Soon after, the guys on watch came to tell me the Northern Lights were in full swing.

I leapt up and tried to get my boots on as quickly as possible but, even then, I still missed the Lights as the clouds had covered them up.

After waiting for nearly half an hour, I reluctantly decided to give up and head back to my sleeping bag. The Lights are one thing that will have to wait for another time.

The next day started at 6am and despite camping in the Arctic I definitely felt as though I had got some sleep.

After having breakfast from our ration packs and filling up our flasks we then all packed up to be ready for "pull pole" at 8am.

(Pulling pole literally means taking the tent's central pole down.)

With the camp packed up our next task was the formidable ice break.

An exercise which replicates the scenario of falling through ice while skiing.

It involves falling into water only 1C or 2C with a heavy bergen on your back. Once in, you then have to pull yourself out of the water.

As soon as we reached the frozen lake, where the exercise was due to take place, the reality of what was about to happen started to sink in.

However, the amount of organisation that had gone into it meant it was difficult to feel too scared.

An "ice bar" had been set up, tents to change in with gas heaters were ready at the edge of the lake and someone was on hand to help each person get back into their dry clothes having done the exercise.

Once I had donned my thermals and camouflage suit, I was then at the edge of the hole I was about to fall into.

I stepped on to the skis and edged myself forward.

The plunge happened.

Nothing could have prepared me for what it feels like to fall into a lake in the Arctic – any breath was completely knocked out of me.

I could hear shouts of "compose yourself" from the mountain leaders.

Despite this I still struggled to get the bergen out of the water, having been told before that the temperature can disorientate you, I very quickly knew exactly what that meant.

As I then started to climb onto the edge, mountain leader Captain Richie Mackie was reminding me to use the ski poles I was holding to haul myself out, rather than just keep them in my hand.

Like all the others doing it, I then had to say my name and ask permission to leave the ice.

When I had finally clambered out I then ran to the ice bar had a shot of rum and was taken back to the tent to change.

I have never wanted to get changed so quickly in my life.

Once I had my dry clothes on, I then went back to one of the vehicles to warm up.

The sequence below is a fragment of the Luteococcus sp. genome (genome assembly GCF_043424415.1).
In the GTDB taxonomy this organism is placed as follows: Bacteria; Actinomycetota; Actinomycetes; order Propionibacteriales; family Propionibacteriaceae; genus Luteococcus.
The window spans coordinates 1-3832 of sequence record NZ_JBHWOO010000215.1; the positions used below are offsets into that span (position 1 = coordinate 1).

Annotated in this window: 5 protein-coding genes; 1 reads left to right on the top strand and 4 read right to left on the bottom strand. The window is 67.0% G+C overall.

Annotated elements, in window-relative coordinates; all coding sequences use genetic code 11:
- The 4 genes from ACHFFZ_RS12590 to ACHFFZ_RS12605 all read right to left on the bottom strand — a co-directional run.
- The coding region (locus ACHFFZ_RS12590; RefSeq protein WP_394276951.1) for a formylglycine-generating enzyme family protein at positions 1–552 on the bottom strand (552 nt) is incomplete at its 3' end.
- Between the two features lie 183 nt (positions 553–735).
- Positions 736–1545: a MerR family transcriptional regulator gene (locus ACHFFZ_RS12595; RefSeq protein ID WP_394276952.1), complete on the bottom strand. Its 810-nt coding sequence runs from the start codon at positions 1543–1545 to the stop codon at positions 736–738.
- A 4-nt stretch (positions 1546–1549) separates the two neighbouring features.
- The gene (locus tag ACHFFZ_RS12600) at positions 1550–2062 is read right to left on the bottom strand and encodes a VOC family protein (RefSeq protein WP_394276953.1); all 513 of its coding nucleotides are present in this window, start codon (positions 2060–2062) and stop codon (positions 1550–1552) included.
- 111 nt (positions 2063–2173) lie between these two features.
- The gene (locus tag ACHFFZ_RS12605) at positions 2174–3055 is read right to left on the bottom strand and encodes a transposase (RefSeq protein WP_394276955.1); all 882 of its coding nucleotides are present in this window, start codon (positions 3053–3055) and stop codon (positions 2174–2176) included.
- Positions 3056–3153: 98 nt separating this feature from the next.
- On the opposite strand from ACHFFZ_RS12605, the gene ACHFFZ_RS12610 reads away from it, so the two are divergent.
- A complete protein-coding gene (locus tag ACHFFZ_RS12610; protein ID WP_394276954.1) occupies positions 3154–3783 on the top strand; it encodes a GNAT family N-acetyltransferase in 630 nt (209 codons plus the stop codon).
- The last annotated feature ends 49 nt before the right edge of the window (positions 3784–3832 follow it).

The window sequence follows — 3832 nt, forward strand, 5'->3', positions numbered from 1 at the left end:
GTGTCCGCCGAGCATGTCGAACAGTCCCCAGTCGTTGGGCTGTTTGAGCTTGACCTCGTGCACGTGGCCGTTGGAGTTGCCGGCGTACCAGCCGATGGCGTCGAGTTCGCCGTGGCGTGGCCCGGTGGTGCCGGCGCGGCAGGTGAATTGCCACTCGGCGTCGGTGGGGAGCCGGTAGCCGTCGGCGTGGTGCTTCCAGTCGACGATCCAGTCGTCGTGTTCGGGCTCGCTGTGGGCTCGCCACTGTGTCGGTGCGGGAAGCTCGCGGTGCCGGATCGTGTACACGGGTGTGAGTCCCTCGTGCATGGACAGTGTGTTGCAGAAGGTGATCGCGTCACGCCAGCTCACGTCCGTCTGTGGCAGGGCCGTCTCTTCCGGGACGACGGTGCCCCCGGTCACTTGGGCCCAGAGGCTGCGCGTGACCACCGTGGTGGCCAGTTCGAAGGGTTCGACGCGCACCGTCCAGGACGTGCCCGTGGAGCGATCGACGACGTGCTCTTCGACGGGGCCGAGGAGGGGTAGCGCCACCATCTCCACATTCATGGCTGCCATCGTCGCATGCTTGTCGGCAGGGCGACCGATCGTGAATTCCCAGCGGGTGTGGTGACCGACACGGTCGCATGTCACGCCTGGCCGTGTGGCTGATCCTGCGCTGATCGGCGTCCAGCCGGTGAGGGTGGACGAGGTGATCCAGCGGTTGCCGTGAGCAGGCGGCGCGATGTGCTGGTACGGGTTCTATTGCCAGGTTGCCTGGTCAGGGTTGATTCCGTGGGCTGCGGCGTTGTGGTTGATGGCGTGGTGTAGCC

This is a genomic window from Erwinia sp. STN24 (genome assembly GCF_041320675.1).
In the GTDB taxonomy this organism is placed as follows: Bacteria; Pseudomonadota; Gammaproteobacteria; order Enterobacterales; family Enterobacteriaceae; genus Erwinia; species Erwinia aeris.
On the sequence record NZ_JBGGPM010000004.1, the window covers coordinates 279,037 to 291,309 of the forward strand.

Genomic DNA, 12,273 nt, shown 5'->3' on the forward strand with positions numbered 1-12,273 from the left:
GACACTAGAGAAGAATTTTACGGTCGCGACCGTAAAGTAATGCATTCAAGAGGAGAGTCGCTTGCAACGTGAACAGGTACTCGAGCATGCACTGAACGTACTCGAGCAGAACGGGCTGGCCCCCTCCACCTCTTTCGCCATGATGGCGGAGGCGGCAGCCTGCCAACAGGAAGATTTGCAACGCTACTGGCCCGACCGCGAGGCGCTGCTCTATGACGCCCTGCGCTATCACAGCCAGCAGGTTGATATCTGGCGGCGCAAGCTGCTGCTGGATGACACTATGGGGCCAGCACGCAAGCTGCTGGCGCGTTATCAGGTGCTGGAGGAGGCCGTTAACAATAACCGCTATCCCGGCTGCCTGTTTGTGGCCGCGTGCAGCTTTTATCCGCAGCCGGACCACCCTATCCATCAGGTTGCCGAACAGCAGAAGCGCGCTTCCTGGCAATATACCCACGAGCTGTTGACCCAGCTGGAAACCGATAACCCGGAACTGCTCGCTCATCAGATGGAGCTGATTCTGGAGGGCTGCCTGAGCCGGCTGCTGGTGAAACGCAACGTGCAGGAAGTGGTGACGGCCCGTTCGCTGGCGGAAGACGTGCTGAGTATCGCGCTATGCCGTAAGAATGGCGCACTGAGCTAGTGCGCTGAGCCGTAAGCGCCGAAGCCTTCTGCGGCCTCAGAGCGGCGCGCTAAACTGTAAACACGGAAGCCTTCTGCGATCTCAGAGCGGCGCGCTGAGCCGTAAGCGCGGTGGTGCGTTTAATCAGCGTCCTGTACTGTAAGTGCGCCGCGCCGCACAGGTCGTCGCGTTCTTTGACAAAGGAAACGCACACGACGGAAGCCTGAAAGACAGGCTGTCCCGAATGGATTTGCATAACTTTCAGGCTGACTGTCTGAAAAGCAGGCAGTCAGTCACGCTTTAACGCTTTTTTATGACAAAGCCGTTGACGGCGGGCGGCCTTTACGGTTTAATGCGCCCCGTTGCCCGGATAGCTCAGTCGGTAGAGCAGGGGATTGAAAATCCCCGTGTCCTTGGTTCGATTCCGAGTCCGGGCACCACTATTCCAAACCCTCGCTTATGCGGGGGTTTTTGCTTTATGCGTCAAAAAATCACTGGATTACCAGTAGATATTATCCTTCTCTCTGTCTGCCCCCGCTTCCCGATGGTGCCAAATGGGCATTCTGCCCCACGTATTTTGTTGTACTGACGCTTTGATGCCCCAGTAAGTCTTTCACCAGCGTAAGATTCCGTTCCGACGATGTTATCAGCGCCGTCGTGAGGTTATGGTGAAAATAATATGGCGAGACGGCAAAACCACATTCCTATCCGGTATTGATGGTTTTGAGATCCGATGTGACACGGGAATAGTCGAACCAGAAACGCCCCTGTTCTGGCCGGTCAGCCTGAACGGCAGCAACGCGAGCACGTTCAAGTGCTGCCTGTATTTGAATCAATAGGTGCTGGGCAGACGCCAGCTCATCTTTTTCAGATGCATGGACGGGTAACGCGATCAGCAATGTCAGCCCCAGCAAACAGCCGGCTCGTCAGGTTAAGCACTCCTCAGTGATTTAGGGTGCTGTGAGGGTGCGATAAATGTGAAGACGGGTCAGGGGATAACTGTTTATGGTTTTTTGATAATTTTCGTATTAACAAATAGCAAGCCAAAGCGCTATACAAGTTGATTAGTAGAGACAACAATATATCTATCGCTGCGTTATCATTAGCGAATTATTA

We were then all taken back to the base to have much needed hot showers and lunch.

After lunch, I was taken out on a BV for a tour of the area where the vehicle training takes place.

Sergeant Joe Maybury, who has been instructing for a few years, drove the vehicle and proved what extreme terrain the BVs can navigate – at some points we were at 90 degree angles going downhill.

The following day was the last full day of the course.

On the agenda was survival shelters.

The troops were tasked with building themselves a shelter in a wood near to the base, setting up a fire and then cooking the food they had been provided with.

After a few demonstrations the shelter building began and each group's creation varied in size. Some had been more creative with the materials they had chosen to use, such as cutting up their survival bags to use them for insulation.

The food given to the troops included reindeer, salmon and vegetables, as well as a chicken which they had to kill themselves using a technique which only lasts a second.

Despite attempting to carry out the technique myself, I failed, but fortunately mountain leader Corporal Rudi Taylor stepped in to prevent my attempt going wrong any further.

It was then time to head back to the base to pack in order to catch the flight home first thing the next morning.

Having spent three whole days immersed in the life of the troops in Norway it was very easy to see, not only why so many of them enjoy being deployed to the Arctic, but also why marines and commando trained troops are known for their fearless and hardy attitude.

When heading back to the UK I could still hear the words "compose yourself" resounding in my mind and I knew my few days in Norway had given me an experience which I will never forget.